After slow start, students give technology an A+
(Page 3 of 3)
Seidner said that she has her students keep the iPad flat on the desk so that she can see what they are doing. In addition, she has the ability on her own device to check with apps individual students had open during her class period, monitoring the use of the devices to insure that students are doing work rather than playing games.
In addition, Seidner continues to give paper and pencil tests so that students cannot share the test answers with others or send the tests to students who have the test later in the day.
“We have the teachers sharing strategies all the time,” said deputy superintendent Bob Fenter, who is in charge of the initiative’s roll-out.
Chelsea said that she likes it because she does not have to learn to spell.
“If you don’t know a work, the iPad will spell it for you,” she said. “That makes it much easier to write.”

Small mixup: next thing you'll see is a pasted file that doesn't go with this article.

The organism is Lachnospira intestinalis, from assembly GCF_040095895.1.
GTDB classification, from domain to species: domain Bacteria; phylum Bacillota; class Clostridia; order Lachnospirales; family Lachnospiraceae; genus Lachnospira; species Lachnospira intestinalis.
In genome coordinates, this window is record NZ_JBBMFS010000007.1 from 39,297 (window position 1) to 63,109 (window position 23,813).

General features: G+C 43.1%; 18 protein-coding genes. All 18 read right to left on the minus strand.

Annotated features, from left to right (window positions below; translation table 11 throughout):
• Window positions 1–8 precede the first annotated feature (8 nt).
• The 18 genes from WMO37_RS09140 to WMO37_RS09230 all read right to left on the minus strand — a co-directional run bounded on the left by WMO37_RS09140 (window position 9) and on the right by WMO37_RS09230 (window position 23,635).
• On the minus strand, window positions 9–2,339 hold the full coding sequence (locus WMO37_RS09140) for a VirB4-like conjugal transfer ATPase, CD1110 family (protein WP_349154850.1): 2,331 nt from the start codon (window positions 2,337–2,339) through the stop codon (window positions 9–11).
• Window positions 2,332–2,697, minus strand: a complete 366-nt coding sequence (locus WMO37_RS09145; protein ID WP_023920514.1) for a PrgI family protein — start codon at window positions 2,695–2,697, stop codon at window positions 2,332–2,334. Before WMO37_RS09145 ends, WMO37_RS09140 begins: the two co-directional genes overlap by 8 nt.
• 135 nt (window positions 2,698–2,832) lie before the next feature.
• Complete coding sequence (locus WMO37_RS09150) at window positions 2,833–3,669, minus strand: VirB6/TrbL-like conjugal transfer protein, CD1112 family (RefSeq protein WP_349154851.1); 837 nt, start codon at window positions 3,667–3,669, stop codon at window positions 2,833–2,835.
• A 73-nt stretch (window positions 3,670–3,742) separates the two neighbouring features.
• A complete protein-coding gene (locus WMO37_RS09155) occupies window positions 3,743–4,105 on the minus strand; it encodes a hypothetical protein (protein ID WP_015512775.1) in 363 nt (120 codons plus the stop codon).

She adds, however, that while the device is “helpful,” it can also be addictive.
“I now use the iPad and other devices — such as her phone and game conslole — about 75 or 80 percent of her day,” she said. “We use it all day in school, even at lunch, when we are playing games. Nobody talks to each other at lunch anymore. Then, we go home and do our homework on the ipad, talk to friends and text on our phones or play games. It’s only the last hour or two of the day, when we can get disconnected. I try and get off the devices as much as I can.”
The bottom line for educators is, does the use of the technology facilitate education and allow students to work smarter and better.
Seidner say that it is too early to tell.
“I’m not sure then are learning smarter, just differently at this point,” she said. It allow me to monitor the students more thoroughly and it engages the students more than a regular lesson. It will take some time to evaluate its impact on the education of individual students.
Fenter said that he considers the experiment a success and that the devices will be used in the high school beginning next year.